Woppaburra Elders, TUMRA committee members and Woppaburra individuals came together with Konomie Environmental Education Centre Staff and P&C representatives, Central Queensland University, Fitzroy Basin Association, the State Member for Keppel, Brittany Lauga to celebrate the opening of the new seagrass growing facility named ‘SeaGrow Konomie Island’.

The building of the seagrass education nursery facility (SeaGrow Konomie Island) has three main objectives: Providing an education resource to community and schools visiting the centre, to learn about this important habitat and the conditions required for the plants to grow and thrive; develop training programs for Traditional Owners in seagrass restoration and mariculture (Microcredentials and Vocational Training); increase research on the seagrass populations around the islands, understanding their ecology to be able to undertake restoration were needed.

The project builds on existing infrastructure, designs, permits, and seagrass restoration research carried out at CMERC over the past 10 years and will complement the planned large-scale nursery in Gladstone, by contributing to establishing protocols for seagrass cultivation for restoration including best practice guidelines for operation and community engagement developed through research and partner consultation.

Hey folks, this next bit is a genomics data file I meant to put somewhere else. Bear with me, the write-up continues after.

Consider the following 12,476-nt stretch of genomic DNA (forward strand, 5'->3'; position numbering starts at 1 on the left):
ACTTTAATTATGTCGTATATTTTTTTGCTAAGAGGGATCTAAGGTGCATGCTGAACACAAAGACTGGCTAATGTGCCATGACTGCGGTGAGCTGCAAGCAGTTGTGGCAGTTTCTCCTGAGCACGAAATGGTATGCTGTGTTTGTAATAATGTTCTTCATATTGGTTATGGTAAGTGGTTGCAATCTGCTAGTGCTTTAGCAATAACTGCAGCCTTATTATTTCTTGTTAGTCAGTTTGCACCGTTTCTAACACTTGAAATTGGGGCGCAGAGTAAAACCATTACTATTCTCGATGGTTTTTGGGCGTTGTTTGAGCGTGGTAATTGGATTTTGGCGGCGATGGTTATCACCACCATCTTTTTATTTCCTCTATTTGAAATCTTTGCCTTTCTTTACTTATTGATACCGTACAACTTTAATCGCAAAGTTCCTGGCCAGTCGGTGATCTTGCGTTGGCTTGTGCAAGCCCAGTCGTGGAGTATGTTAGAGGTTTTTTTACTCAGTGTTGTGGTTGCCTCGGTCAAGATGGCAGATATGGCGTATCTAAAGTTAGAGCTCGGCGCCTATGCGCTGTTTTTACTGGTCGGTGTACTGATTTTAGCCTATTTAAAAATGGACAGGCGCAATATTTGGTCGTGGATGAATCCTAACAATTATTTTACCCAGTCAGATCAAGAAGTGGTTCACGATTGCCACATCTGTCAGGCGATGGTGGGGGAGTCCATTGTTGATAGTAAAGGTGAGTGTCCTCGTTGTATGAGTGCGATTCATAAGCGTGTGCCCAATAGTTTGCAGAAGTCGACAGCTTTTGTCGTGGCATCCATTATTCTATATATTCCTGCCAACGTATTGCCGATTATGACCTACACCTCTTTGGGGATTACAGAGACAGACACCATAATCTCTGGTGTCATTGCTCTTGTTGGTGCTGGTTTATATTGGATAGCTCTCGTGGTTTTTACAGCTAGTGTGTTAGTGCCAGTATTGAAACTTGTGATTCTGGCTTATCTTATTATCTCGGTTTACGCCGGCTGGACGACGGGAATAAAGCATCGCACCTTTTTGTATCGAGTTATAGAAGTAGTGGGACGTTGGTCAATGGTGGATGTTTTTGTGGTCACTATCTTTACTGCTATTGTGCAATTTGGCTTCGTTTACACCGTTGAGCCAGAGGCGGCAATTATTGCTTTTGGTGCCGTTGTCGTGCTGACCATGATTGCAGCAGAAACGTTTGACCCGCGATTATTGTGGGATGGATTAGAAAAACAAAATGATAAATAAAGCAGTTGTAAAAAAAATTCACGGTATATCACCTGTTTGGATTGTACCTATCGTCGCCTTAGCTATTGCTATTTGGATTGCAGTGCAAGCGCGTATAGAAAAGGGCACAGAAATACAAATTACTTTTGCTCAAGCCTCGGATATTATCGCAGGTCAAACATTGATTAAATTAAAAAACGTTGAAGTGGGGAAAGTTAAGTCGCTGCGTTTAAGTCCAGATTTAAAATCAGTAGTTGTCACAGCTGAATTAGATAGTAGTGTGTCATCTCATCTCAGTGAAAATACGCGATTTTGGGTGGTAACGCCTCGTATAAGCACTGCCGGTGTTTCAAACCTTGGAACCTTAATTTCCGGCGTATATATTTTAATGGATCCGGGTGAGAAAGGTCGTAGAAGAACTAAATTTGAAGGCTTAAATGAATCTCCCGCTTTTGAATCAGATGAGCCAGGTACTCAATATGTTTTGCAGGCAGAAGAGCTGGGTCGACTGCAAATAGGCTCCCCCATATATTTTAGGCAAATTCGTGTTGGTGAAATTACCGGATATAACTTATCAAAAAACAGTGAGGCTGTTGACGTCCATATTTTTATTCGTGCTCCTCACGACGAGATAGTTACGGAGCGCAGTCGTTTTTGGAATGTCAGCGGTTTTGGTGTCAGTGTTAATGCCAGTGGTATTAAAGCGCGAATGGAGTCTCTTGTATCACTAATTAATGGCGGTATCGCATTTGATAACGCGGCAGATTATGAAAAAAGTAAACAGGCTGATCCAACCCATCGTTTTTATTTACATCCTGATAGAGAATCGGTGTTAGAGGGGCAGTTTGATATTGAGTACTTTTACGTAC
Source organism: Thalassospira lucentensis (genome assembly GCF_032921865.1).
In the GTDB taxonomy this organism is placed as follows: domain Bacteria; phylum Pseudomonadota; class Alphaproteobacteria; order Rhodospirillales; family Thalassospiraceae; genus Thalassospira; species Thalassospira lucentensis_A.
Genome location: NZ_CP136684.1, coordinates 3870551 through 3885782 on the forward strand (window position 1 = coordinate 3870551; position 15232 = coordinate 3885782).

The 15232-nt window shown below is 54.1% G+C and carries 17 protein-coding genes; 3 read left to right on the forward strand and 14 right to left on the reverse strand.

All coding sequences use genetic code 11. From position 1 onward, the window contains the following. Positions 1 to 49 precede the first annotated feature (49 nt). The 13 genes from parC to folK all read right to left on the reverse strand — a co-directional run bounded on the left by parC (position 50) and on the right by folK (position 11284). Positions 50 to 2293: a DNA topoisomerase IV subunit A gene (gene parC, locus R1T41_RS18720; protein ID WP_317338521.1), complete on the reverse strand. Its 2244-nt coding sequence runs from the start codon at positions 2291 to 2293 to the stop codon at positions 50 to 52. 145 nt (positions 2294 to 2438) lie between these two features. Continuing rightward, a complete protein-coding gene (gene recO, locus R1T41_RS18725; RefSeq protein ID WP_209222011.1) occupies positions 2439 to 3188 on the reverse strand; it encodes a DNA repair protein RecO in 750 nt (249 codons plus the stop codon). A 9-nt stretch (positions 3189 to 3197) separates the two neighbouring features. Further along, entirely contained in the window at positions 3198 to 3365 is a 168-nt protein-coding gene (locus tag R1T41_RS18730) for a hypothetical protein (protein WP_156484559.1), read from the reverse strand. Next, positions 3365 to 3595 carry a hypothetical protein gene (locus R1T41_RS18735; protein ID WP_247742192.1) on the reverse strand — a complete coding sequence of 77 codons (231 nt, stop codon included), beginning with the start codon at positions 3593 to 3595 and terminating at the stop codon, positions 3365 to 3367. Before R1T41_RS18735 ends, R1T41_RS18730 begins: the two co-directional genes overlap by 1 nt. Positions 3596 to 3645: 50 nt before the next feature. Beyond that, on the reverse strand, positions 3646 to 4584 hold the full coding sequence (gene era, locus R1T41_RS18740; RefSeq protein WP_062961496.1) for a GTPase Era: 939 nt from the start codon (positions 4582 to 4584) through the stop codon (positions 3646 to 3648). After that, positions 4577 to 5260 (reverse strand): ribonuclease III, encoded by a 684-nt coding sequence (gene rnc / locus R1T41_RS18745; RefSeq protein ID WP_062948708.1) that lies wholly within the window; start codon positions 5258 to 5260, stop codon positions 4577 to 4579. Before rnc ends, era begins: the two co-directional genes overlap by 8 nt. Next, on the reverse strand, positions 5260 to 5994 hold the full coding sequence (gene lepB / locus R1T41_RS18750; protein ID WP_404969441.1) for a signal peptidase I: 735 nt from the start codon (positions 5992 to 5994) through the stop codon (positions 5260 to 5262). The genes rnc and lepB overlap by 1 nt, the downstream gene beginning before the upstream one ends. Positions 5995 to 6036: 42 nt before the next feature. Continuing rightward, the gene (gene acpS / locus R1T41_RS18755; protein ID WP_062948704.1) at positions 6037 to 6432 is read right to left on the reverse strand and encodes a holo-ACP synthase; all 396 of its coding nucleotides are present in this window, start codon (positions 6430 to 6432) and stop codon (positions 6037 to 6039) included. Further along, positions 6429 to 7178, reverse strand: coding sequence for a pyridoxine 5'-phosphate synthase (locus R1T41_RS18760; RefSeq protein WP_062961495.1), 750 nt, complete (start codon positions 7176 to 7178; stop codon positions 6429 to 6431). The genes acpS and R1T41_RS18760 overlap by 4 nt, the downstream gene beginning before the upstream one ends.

Restoring marine habitat builds on indigenous cultural foundations dating back 60,000 years or more. By incorporating Traditional Ecological Knowledge and CQU research into seagrass restoration training programmes the partnership between the TUMRA, KIEEC and CMERC is an opportunity for Traditional Owners to drive a new industry in marine vegetation restoration. Worldwide habitat restoration, including seagrass meadows, has been shown as an effective way to stimulate job creation and provide longer-term economic benefits, including future job creation through rebuilding fisheries and coastal tourism.

Woppaburra TUMRA Chair Meaghan Cummins said “As with all projects the TUMRA undertake our foremost concern is managing sea country align with our cultural protocol guidelines, more so the caretaking of our sea country.  This study & the building of the nursery allows for less traffic on sea country whilst still educating everyone on the importance of seagrass. As a traditional custodian I am comforted knowing we’ve held up our cultural responsibilities which is to look after the dugong (one of our totems). Dugongs are reliant on seagrass for food. Seagrass Ecosystems with dugongs indicate a healthy ecosystem. “Healthy Body Healthy Country”

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